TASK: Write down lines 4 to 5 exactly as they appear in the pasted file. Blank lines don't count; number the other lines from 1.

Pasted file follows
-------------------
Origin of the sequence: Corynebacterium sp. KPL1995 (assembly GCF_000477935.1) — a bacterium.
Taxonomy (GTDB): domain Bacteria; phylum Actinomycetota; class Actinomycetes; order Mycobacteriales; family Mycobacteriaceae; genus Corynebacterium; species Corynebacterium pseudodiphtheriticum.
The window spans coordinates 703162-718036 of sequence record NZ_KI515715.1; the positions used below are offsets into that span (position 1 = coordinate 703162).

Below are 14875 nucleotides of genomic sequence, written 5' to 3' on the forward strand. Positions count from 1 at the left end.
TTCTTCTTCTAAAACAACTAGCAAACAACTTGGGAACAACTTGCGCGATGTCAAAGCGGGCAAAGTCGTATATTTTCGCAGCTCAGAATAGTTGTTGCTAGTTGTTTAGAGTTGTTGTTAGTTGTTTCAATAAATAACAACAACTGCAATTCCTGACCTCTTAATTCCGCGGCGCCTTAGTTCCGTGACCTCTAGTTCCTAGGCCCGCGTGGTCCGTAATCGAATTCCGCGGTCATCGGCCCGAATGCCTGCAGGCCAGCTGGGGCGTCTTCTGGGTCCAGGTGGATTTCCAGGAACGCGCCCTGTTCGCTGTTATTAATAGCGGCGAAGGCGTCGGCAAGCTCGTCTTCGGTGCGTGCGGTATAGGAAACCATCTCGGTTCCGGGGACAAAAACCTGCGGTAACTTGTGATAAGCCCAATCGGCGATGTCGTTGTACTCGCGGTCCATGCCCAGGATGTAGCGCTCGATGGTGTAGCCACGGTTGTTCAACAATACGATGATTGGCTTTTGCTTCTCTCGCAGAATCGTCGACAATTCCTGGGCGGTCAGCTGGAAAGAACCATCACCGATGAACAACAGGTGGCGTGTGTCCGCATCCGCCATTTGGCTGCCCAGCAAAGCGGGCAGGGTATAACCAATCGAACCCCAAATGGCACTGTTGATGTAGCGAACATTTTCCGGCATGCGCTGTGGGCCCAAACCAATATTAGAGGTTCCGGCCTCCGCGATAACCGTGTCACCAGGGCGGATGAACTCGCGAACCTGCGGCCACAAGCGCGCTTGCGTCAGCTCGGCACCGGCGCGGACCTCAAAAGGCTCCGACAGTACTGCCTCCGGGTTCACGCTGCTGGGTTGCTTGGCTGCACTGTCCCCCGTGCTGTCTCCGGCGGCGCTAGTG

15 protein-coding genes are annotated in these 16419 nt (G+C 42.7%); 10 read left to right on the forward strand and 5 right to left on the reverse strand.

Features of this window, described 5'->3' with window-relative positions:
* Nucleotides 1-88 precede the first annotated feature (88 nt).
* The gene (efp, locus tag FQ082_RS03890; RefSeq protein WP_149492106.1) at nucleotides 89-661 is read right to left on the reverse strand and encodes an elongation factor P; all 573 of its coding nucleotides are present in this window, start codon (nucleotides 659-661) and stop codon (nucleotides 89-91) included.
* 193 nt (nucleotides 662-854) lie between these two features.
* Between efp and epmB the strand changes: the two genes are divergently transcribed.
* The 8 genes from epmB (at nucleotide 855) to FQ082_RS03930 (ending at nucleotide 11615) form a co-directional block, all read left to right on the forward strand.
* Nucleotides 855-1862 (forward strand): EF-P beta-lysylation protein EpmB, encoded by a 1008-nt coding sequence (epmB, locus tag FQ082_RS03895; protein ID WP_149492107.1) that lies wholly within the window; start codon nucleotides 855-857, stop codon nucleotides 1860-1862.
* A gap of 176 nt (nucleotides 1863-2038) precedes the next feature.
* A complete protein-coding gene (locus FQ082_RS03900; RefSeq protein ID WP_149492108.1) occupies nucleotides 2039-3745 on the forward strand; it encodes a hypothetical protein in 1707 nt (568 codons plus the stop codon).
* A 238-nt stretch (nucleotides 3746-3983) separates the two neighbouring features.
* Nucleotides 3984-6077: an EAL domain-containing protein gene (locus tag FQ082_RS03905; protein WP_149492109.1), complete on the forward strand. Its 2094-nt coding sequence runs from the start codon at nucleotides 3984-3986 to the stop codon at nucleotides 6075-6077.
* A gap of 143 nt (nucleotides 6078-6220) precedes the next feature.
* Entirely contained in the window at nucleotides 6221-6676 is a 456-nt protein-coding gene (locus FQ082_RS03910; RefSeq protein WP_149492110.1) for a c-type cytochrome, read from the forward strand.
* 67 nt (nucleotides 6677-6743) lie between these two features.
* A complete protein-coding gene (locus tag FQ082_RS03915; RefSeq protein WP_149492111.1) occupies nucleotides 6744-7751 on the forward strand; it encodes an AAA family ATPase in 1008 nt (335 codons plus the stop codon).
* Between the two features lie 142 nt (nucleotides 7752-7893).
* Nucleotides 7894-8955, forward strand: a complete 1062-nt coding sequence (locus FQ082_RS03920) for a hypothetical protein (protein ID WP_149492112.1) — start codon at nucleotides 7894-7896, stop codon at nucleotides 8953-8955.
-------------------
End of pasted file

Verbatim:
Below are 14875 nucleotides of genomic sequence, written 5' to 3' on the forward strand. Positions count from 1 at the left end.
TTCTTCTTCTAAAACAACTAGCAAACAACTTGGGAACAACTTGCGCGATGTCAAAGCGGGCAAAGTCGTATATTTTCGCAGCTCAGAATAGTTGTTGCTAGTTGTTTAGAGTTGTTGTTAGTTGTTTCAATAAATAACAACAACTGCAATTCCTGACCTCTTAATTCCGCGGCGCCTTAGTTCCGTGACCTCTAGTTCCTAGGCCCGCGTGGTCCGTAATCGAATTCCGCGGTCATCGGCCCGAATGCCTGCAGGCCAGCTGGGGCGTCTTCTGGGTCCAGGTGGATTTCCAGGAACGCGCCCTGTTCGCTGTTATTAATAGCGGCGAAGGCGTCGGCAAGCTCGTCTTCGGTGCGTGCGGTATAGGAAACCATCTCGGTTCCGGGGACAAAAACCTGCGGTAACTTGTGATAAGCCCAATCGGCGATGTCGTTGTACTCGCGGTCCATGCCCAGGATGTAGCGCTCGATGGTGTAGCCACGGTTGTTCAACAATACGATGATTGGCTTTTGCTTCTCTCGCAGAATCGTCGACAATTCCTGGGCGGTCAGCTGGAAAGAACCATCACCGATGAACAACAGGTGGCGTGTGTCCGCATCCGCCATTTGGCTGCCCAGCAAAGCGGGCAGGGTATAACCAATCGAACCCCAAATGGCACTGTTGATGTAGCGAACATTTTCCGGCATGCGCTGTGGGCCCAAACCAATATTAGAGGTTCCGGCCTCCGCGATAACCGTGTCACCAGGGCGGATGAACTCGCGAACCTGCGGCCACAAGCGCGCTTGCGTCAGCTCGGCACCGGCGCGGACCTCAAAAGGCTCCGACAGTACTGCCTCCGGGTTCACGCTGCTGGGTTGCTTGGCTGCACTGTCCCCCGTGCTGTCTCCGGCGGCGCTAGTG